For most of the time I lived in London, I worked in hostels with young people. All of them were without a fixed address for some reason or another when they came to us. Some were fleeing violence in their countries of origin, trying to get their status fixed as refugees and asylum-seekers. Some were just coming out of prison, or had just come from care homes (modern-day orphanages for the bigger kids). Some had been rough sleeping, or spending a few days on one couch and a week on another, carrying everything they owned in a backpack now tearing at its seams. As I’ve written before, it’s never not complicated.
At any rate, there we were, staff and young people, under one roof, which was now some sort of abode. For some of them, I know it was terrible. For others, I think it might have been the safest place they’d ever laid their heads at night. Everybody’s experience is different. And all of them were different from one another. There were young men and young women. There were people of all ethnic backgrounds, all religions. And while they all fell into one age category (16-25), let me tell you: there’s a mighty big difference between 16 and 25. About the only thing they had in common was that life had gotten really hard, really early on.
But for all the many differences among the young people living there, there were two more things they shared: the roof over their head, and their postal code. That last one meant a lot of things, but for purposes of this post, it meant that they shared something that affects us all so profoundly: weather.
There are the individual impacts. I’m pretty outspoken about the fact that I suffer from at least mild Seasonal Affective Disorder. The impact of the sun is extraordinary. From the chemical (vitamin D) to the the nutritional (photosynthesis, anyone?) to the ethereal (it’s ascent and descent, the sensation it leaves on our skin, the way its light peers through the leaves of a tree just so), life would not be as it is, life would not be at all, if not for the sun’s light. When there is less of it, we know, not just logically, but emotionally as well.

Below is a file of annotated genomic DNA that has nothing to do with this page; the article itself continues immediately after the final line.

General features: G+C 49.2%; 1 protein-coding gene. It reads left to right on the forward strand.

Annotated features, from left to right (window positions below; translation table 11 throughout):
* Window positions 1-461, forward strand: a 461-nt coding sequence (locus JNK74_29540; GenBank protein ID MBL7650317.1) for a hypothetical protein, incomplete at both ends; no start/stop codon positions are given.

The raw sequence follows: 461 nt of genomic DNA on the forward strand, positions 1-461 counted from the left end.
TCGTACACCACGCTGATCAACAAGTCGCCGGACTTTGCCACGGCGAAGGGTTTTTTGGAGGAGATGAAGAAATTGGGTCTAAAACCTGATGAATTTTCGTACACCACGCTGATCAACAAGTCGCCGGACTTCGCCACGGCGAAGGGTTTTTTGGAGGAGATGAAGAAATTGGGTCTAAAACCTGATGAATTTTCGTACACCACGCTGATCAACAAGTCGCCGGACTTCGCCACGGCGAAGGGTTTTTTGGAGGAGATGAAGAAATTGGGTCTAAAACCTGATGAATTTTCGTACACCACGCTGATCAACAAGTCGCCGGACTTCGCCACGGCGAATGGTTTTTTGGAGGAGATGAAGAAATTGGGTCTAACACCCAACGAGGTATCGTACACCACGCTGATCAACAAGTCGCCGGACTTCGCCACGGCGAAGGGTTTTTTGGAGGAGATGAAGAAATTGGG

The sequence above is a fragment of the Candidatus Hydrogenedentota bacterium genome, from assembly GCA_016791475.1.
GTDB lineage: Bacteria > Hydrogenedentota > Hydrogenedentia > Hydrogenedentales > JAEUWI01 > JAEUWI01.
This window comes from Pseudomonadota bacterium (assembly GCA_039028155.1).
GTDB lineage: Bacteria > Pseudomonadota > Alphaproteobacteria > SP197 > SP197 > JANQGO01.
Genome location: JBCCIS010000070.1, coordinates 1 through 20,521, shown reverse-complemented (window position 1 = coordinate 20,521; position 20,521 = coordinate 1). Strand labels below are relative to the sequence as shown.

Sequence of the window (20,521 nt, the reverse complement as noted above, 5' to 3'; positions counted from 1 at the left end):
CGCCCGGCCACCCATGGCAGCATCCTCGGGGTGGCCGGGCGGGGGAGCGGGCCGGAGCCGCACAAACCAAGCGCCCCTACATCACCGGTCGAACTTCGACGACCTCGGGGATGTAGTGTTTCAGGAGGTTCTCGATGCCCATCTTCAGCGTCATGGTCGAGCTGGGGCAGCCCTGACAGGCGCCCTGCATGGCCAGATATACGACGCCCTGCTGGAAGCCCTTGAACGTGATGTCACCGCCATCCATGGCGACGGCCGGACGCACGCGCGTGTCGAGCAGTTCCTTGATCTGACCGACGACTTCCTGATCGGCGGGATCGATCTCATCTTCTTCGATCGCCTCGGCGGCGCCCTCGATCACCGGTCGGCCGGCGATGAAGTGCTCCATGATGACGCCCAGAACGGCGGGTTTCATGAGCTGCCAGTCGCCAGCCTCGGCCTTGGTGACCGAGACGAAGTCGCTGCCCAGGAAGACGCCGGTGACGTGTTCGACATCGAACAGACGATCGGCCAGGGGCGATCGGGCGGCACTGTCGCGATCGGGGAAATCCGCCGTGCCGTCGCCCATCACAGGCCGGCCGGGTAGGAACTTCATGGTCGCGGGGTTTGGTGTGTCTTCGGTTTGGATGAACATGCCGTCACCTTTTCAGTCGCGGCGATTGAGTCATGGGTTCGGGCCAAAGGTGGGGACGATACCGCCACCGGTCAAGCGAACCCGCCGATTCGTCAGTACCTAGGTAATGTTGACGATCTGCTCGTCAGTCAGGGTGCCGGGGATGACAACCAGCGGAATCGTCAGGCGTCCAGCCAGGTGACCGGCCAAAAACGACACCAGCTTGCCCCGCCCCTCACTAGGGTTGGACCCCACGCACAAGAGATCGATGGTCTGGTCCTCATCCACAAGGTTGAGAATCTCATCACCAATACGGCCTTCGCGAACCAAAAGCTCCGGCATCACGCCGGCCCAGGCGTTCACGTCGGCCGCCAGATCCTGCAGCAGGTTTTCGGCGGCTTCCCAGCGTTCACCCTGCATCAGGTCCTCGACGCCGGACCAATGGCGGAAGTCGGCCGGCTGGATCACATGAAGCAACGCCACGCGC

Too much of it isn’t any good either, mind – there‘s a decent two-sided argument for and against the burqua! Too much sun and we contend with skin cancer; too little and our bones become brittle from a lack of vitamin D. (But that’s another post entirely and I’m not ready to write it yet.)
There are also the communal impacts. In the hostels where I worked, ventilation was poor. Most of the houses were very old, and air did not circulate well within them. While the summer months were short in London, temperatures could climb to the 30s C (high 80s F) outside, which made for unbearable conditions inside. The days were much longer – in late June the sun doesn’t set until 10:00 – so the young people would stay up much later, savoring the long, hot nights on the rare occasions they came to pass.
But adjusting to that weather is tricky, and as is quite often the case with any young people and perhaps especially the downtrodden, their late nights were accompanied by drugs and alcohol, and things could get tense. Even without the party favors, there were days in the height of the summer when the moment I’d walk in the door, there was a sense of something unsettled about the place. Sure enough, before long things would kick off and we’d be dealing with one issue after another, sweating our way through seemingly silly, convoluted conflicts that were sometimes contrived as their only defense against the very big, complicated problems they’d have to face otherwise.
When the gods got it right, though, there was magic in the air. A brisk, sunny winter’s morning, or a warm, late summer sunset could fill everybody with virtually tangible optimism, and just as tension often coursed through the halls of those hostels, so did hope. And so a good day for two was often a good day for ten.